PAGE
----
Zen in the Art of Writing: ‘The Secret Mind’

Admittedly, I didn’t enjoy this chapter as much as I did previous ones. The Secret Mind deals a lot with playwriting, and, to be honest, when I first saw that, I cringed. Writing plays is one area of creative writing I’ve never really been particularly interested in. If this posting seems abridged, it’s because the chapter deals with a segment of writing that’s not really my forte. Perhaps someday when I read it again…

Be that as it may, I read the chapter anyway. Ten years ago, I probably would’ve skipped it. When it came to reading, I used to be this way: if the first few paragraphs weren’t interesting or if things dragged on after a few pages, I’d skip and skim from there.

But this time, I read. There was that little voice whispering to me, encouraging me to read. You might miss something crucial, it said.

Mr. Bradbury talks in TSM about traveling to Ireland and, as per film director John Huston’s request, wrote the screenplay for the screen adaptation of Herman Melville’s novel Moby Dick. Mr. B described it as seven miserable months spent on the Emerald Isle as he braved the weather and dreariness of being far away from home. After the screenplay was written and submitted to Huston (Anjelica Huston’s father, by the way), he returned back to the warmth of Southern California.

What Mr. B didn’t realize is that while he was focusing his energies on writing the screenplay and thinking of how much he loathed Ireland, his subconscious was recording the sights, sounds, smells, tastes, touches of Ireland and its people, culture, buildings, landscape and weather. All this information went into a memory bank inside his head, where he could draw from it and produce plays and short stories. It came to him the same way stories came to him from his visit into Mexico years earlier. As he relived memories, out came the stories.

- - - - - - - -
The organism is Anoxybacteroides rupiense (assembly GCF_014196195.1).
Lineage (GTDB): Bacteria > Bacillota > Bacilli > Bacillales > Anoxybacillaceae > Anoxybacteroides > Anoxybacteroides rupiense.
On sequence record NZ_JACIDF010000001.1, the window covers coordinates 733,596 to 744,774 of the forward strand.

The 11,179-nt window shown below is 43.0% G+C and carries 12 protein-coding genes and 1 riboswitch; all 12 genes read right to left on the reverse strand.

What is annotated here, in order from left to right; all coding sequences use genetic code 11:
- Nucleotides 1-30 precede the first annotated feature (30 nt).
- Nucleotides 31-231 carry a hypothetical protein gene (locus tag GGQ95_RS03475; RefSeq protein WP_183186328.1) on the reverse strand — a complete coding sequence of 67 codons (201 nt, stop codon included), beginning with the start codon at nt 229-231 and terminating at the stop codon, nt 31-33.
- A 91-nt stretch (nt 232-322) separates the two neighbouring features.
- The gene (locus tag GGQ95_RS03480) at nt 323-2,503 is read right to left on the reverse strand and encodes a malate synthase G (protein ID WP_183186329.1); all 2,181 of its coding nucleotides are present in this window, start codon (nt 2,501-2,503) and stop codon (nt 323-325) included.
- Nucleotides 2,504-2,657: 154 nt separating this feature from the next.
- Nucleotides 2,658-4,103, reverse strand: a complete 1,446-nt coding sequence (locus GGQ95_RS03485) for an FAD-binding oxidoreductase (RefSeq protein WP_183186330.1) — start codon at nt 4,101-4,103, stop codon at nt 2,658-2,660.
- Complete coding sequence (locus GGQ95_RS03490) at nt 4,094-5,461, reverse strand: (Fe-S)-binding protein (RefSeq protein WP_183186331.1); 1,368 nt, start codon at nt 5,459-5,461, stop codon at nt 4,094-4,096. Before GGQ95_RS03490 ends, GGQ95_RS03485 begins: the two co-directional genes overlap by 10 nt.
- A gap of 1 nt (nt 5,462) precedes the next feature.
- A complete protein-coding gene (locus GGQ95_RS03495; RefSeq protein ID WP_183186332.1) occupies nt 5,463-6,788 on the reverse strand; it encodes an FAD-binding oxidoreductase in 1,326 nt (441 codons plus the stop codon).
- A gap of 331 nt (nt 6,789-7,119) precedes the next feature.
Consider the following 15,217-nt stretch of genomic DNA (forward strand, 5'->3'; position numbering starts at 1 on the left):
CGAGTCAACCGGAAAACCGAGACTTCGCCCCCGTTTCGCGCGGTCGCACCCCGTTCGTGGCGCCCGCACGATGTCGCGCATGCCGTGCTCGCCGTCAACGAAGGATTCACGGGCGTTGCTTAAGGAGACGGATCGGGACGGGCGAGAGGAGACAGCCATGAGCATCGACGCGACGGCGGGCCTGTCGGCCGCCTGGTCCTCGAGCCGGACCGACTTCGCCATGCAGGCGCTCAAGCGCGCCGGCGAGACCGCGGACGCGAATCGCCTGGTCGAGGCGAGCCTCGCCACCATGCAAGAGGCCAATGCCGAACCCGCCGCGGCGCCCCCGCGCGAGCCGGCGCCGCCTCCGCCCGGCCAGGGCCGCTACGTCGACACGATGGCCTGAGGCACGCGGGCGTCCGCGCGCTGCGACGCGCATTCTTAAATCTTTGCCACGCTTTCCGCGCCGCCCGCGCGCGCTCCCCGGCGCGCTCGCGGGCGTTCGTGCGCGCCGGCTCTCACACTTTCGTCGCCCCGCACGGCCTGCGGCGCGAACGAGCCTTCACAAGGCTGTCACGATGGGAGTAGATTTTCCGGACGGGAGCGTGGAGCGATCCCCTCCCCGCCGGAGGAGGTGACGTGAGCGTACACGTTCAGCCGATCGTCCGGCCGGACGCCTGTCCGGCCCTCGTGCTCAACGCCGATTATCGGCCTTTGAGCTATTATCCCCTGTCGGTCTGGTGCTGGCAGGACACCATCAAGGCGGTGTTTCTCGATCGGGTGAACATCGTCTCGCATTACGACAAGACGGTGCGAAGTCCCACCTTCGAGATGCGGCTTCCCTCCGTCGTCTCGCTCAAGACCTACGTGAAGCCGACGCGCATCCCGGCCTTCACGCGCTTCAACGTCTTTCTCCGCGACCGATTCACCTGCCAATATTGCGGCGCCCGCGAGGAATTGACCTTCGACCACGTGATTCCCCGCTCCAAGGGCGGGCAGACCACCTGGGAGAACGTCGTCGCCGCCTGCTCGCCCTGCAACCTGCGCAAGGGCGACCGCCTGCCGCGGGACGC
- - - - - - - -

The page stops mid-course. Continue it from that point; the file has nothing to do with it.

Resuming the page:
Even as I go out and about, I try to make note of as many things as I can–people, scenarios, weather, clothing, everything. You never know what can become a story idea. The possibilities are indeed endless. It’s fun to just out and observe.

What I found fascinating is Mr. B earlier in his career had aspirations of acting and being a playwright. He writes that the plays he wrote when younger weren’t very good. How many other writers out there look back at stories/plays/novels they wrote when teens and have favorable recollections?

Over the years, Bradbury would receive letters from countless readers telling him of how his stories have been performed, like plays. This apparently inspired him to get into writing plays again, as did watching plays, seeing how poorly they were done in their frailness, lack of wit and lack of imagination and concluding he could do better.

And he wrote plays.

And did he ever.

The ideas flowed like water spewing throught he cracks of a dilapidated dam.

 Richard Zowie’s a writer who might someday try writing plays. He’s content for now writing fiction prose and blogging. Post comments here or e-mail richardzowie@gmail.com.

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